Helping out a some spectacular kids

October 31, 2010
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Riinng Riiing. Groggy from a lack of sleep, I turned off the alarm and rolled out of bed on a Saturday morning at 6:30 am. Walking into the bathroom to brush my teeth, I looked wistfully back at my bed. It just seemed so warm and inviting compared to the cold, bitter winter morning that I now had to face. While I washed my face, I thought of all my lucky friends who got to sleep in, while I had to wake up early to go tutor kids who were academically behind their peers.

Stupid kids. Why should I spend my wonderful Saturday mornings helping you? It’s so stupid that my parents are making me do this. No other caring parent would force their child to wake up so early on a Saturday morning just to help others. My friends are so lucky.
Arriving at the school, I slammed the car door and quickly jogged inside. I went to the cafeteria along with some other volunteers who had also come to help out the kids. I noticed that all the other volunteers seemed so happy to be here at 8:00 am. I wondered if I was missing something.
One by one, all the kids who came to get assistance shuffled shyly into the cafeteria. They were all in different grades and ages. As the kids looked at us, I realized that they too had to wake up at 6:30 am to come learn. The more I thought about this, the more I realized that this for them was completely optional. For them, the desire to catch up to their peers surpassed the desire to sleep in on a Saturday. I was completely blown away by their determination, and I immediately regretted complaining about waking up so early.
Walking into the classroom that I had been assigned to, I encountered three kids who I would be helping. Their names were Abigail, Sam, and Lauren. They were all in 3rd grade, and they didn’t quite understand how to multiply or divide. I sat down on the tiny chair and took out a pencil. Carefully, I wrote down each step and talked to them in a patient, slow manner. An hour later, I realized that all three kids knew how to multiply and divide perfectly.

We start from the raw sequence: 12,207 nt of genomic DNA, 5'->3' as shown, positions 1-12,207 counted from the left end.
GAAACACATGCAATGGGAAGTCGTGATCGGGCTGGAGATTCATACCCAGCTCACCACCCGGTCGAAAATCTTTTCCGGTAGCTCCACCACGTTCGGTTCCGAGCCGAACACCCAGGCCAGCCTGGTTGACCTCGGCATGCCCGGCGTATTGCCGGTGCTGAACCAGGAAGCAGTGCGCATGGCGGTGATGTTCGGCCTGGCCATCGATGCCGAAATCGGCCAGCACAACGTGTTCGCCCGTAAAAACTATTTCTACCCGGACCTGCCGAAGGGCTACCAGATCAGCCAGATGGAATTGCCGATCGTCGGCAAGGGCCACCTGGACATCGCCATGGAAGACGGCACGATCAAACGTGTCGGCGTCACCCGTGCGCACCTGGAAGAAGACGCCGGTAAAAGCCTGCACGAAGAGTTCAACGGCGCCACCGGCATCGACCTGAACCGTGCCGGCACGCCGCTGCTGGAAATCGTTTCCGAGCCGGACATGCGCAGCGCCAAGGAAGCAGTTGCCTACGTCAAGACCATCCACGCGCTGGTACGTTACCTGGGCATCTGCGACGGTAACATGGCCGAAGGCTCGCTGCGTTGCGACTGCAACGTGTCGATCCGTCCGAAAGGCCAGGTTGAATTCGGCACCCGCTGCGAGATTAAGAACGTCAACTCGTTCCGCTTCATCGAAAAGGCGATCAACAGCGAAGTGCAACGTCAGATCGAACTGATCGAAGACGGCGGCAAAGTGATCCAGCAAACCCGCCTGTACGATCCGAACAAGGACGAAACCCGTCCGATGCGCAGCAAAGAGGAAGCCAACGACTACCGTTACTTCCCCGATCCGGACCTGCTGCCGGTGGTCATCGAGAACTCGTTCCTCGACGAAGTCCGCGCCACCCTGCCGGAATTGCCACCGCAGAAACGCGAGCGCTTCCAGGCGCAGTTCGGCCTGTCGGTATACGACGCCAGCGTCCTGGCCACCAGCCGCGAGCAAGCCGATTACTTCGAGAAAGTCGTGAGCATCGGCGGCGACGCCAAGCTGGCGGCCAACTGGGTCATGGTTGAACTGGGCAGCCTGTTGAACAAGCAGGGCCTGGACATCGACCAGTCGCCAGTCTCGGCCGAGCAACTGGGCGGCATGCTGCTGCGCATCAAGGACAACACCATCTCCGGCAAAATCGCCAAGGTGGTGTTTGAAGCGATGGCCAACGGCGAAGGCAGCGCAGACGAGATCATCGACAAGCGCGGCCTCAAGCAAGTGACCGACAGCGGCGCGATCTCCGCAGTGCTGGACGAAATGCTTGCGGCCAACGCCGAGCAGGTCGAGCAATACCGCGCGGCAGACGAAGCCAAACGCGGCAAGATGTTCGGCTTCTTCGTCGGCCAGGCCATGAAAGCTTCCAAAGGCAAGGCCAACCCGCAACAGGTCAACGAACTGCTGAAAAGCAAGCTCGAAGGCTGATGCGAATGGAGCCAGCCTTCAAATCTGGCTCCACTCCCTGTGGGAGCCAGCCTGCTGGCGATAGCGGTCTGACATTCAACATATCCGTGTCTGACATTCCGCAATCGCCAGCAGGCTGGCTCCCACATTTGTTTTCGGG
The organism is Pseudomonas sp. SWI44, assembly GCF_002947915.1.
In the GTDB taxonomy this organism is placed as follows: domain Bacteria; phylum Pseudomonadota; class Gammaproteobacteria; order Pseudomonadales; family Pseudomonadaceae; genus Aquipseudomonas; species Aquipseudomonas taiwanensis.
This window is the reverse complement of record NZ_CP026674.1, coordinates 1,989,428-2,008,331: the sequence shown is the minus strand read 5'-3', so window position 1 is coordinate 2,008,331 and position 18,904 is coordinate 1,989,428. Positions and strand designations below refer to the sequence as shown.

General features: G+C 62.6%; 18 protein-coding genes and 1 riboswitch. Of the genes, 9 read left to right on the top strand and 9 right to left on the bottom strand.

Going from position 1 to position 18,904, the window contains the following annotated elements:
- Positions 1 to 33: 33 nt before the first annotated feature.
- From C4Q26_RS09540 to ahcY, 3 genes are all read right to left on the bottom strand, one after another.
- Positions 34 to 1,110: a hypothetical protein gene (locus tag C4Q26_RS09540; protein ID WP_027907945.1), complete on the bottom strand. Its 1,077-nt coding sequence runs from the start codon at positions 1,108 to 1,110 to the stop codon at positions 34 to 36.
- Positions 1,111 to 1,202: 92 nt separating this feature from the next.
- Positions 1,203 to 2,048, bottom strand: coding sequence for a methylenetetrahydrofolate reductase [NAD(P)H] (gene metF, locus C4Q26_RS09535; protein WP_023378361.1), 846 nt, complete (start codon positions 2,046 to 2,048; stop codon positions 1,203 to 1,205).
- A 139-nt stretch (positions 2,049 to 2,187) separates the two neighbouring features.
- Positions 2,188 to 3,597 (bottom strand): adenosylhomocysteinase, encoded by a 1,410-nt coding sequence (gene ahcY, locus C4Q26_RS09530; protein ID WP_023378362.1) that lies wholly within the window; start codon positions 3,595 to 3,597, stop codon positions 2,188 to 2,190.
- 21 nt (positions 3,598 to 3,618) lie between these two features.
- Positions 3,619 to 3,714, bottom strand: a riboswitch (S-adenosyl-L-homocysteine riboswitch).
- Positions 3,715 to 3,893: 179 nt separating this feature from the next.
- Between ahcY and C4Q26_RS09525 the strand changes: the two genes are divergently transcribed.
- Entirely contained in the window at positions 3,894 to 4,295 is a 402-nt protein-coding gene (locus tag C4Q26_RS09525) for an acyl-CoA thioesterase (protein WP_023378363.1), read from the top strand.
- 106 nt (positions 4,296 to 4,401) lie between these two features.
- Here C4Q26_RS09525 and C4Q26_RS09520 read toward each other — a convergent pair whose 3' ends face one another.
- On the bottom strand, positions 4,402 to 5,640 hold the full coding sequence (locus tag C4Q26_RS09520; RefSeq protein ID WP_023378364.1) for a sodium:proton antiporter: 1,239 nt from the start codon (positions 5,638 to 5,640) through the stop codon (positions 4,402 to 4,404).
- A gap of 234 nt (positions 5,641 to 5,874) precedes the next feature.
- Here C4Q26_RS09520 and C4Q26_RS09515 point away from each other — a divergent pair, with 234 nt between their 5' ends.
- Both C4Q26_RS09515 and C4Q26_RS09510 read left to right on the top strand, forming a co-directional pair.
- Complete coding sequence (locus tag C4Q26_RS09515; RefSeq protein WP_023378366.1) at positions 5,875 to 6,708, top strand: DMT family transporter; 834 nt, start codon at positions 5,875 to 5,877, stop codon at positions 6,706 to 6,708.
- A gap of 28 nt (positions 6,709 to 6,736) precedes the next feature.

As we were about to go, the three kids looked up at me and told me that I was their role model. They told me that I was wonderful, and I was the best tutor/friend that they could ever ask for. Their kindness brought back memories of how mean my thoughts were this morning. I couldn’t believe that I had thought like that of them. Moved by their words, I started to cry. The kids were surprised by my tears and quickly dropped their papers to give me a big hug.

It was being surrounded by their love and appreciation that I realized what volunteering really meant. It wasn’t something you did because your parents forced you to or because you had to. It was really about giving back to your community. It wasn’t about getting paid or getting an award. It was about being able to look back and say to yourself I made a difference in the world today. It doesn’t matter if you have to wake up at 6:30 am every morning to help kids. It matters that you really cared enough to do so.

Now I go back every Saturday morning to help out the kids. I go without a single complain or a nasty attitude. And now I know why I wake up so early and spend my whole mornings there at the school. It’s because I want to make a difference in the world, and I have simply by helping out a few, spectacular kids.

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Healing_Angel This work has been published in the Teen Ink monthly print magazine. said...
Dec. 15, 2010 at 10:14 pm
I'm glad you enjoy it. As you've discovered, it's rewarding work. It also teaches you patience and helps you find different solutions to solving problems. I like this.  
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